As WVKC moves to digital streaming, Co-General Manager Samantha Smith looks to improve radio station accessibility for students and community members not directly affiliated with the station.
Currently a junior, Smith spent most of last year organizing the extensive record and CD archives owned by WVKC. The archives have held volumes of music on the fourth floor of George Davis Hall for some time, but have been out of reach to the majority of the student body, who have not known about the collection or have been unable to navigate the stacks.
Another feature of the station’s headquarters that will receive increased attention will be the ability to listen to and record music. Improvements made to the lounge area have been aimed at making the space more welcoming to new visitors.
To maximize the functionality of these features, new microphones have been purchased for the broadcast and recording studio. A new turntable was purchased for the lounge area so that students can listen to records.
Smith said that she hopes that the lounge, library and recording studio will become a place for students not directly involved with WVKC to “come up, sit down, plug in headphones and listen to what’s available.”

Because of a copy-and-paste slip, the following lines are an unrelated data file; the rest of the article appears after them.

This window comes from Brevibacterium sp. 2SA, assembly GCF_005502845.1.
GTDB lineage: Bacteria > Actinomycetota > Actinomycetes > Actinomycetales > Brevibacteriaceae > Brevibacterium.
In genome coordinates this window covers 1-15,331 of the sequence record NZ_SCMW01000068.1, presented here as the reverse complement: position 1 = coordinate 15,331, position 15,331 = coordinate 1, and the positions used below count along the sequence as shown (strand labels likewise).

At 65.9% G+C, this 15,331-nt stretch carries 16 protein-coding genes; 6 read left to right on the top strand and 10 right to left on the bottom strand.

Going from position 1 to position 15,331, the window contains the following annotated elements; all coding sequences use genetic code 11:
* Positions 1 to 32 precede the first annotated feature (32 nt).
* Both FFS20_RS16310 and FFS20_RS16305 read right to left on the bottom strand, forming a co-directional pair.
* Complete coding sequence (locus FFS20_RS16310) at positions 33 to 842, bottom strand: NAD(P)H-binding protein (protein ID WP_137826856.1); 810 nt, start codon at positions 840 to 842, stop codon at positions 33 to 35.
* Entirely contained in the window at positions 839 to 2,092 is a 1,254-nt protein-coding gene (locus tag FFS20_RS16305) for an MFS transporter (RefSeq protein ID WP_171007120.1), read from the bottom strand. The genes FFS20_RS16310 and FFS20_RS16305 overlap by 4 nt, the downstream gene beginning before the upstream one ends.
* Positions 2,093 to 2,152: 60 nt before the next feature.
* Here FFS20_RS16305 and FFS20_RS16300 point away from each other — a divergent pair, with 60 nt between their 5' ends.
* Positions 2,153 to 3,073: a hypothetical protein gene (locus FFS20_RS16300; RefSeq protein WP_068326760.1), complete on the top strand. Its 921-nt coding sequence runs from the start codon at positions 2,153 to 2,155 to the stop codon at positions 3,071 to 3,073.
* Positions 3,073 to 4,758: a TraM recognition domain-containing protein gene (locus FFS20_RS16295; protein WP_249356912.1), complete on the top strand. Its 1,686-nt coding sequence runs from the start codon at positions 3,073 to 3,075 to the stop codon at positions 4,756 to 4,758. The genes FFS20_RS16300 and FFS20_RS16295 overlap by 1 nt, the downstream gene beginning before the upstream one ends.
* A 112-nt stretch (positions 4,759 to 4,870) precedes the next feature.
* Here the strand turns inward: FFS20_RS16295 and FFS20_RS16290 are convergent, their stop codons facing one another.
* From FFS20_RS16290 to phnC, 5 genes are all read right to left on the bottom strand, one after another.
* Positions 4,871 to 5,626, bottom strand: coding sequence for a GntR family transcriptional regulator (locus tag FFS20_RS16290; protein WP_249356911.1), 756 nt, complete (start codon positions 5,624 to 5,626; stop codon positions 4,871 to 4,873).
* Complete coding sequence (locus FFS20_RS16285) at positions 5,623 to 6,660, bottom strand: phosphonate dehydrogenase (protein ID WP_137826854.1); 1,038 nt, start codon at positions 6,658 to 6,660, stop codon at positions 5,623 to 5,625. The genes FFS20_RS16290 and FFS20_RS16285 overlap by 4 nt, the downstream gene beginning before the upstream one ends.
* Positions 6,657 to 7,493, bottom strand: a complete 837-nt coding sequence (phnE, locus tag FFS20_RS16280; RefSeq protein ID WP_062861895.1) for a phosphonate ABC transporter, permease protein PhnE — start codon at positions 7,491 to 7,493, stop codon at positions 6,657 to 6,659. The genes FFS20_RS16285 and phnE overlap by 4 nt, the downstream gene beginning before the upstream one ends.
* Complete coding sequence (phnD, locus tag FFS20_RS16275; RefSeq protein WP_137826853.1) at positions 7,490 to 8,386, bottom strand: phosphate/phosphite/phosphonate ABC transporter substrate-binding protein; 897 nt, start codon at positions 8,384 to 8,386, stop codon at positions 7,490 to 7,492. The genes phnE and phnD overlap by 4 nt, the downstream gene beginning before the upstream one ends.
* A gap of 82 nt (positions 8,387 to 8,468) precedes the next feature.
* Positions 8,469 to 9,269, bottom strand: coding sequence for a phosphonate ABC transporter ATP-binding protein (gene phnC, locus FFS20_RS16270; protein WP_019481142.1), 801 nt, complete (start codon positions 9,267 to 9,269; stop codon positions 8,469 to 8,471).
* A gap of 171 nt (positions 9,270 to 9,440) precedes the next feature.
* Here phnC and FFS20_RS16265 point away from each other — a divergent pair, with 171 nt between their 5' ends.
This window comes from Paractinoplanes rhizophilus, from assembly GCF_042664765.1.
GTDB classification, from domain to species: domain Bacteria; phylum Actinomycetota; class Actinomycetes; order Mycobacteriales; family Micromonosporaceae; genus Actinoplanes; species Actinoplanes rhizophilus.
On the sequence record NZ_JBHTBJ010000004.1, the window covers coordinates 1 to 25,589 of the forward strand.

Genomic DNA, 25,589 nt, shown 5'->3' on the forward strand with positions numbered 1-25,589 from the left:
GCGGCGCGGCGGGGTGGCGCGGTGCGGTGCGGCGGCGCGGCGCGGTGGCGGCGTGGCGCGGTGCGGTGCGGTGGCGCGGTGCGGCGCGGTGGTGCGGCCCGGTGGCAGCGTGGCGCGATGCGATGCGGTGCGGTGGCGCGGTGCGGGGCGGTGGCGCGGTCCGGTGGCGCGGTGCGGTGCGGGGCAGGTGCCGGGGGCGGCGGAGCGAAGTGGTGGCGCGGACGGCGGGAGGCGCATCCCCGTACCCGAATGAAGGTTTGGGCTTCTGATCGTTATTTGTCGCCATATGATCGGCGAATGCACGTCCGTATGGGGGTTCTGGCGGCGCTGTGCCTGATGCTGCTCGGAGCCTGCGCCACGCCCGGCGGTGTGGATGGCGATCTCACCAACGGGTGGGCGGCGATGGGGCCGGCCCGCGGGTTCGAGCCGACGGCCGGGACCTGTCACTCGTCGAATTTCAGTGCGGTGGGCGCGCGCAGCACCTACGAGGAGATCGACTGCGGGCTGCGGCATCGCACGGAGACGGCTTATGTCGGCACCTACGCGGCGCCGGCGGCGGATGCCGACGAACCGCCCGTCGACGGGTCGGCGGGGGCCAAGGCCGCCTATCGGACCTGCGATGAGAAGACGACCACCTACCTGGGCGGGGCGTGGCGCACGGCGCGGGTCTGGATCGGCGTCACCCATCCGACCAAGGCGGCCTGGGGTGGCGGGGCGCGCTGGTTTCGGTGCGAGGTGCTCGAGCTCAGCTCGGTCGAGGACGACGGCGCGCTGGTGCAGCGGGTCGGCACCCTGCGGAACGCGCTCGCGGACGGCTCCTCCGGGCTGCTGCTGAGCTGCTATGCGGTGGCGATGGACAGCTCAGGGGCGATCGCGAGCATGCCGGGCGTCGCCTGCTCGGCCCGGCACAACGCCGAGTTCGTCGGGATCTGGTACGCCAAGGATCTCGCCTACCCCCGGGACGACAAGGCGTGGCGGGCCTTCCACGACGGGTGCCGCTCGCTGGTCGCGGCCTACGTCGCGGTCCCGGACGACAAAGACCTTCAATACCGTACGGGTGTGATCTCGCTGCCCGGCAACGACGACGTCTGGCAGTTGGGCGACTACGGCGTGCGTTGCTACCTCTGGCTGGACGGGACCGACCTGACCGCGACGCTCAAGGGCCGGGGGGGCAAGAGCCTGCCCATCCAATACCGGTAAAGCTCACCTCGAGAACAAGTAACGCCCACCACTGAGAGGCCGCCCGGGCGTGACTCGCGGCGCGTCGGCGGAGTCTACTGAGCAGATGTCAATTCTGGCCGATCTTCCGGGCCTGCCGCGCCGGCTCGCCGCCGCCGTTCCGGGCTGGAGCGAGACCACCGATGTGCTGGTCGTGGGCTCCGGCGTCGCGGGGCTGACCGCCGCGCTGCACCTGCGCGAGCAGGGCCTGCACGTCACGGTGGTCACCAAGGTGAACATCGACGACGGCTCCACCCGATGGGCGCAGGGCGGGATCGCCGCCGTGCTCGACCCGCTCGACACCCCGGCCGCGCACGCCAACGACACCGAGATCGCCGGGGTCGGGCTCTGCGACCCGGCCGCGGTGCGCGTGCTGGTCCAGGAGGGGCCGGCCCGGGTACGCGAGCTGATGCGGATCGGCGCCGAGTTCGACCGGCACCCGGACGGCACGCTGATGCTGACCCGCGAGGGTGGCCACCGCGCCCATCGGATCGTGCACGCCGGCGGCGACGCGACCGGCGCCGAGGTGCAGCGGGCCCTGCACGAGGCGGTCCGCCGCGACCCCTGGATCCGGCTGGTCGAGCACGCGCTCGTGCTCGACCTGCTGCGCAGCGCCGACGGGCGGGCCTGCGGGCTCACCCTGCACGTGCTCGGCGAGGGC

Once the library has been staffed, students and community members will be welcome to come and enjoy the music collection and recording abilities WVKC has to offer.
Since the switchover to digital streaming, little else has changed for the WVKC staff apart from a new stream encoder that has been installed in the broadcast studio and has not impacted the day-to-day operations of the station. All shows for WVKC still broadcast from the studio; an item that both managers agreed was the subject of much confusion within the student body.
NPR affiliate Tri-States Radio, which has taken over the 90.7 FM HD1 stream, has brought on reporter Jonathan All to work in the station.
Neither Smith nor fellow WVKC Co-General Manager Arthur Pascale have met All, though they say he seems like a “cool guy” who will take care of the 90.7 frequency.
Students should notice a significant improvement in the Internet streaming quality of the broadcast, made possible by the new stream encoder in the broadcasting room which will utilize NPR’s servers and bandwidth in Washington D.C.
“[WVKC] is still streaming online, but better than before,” Pascale said.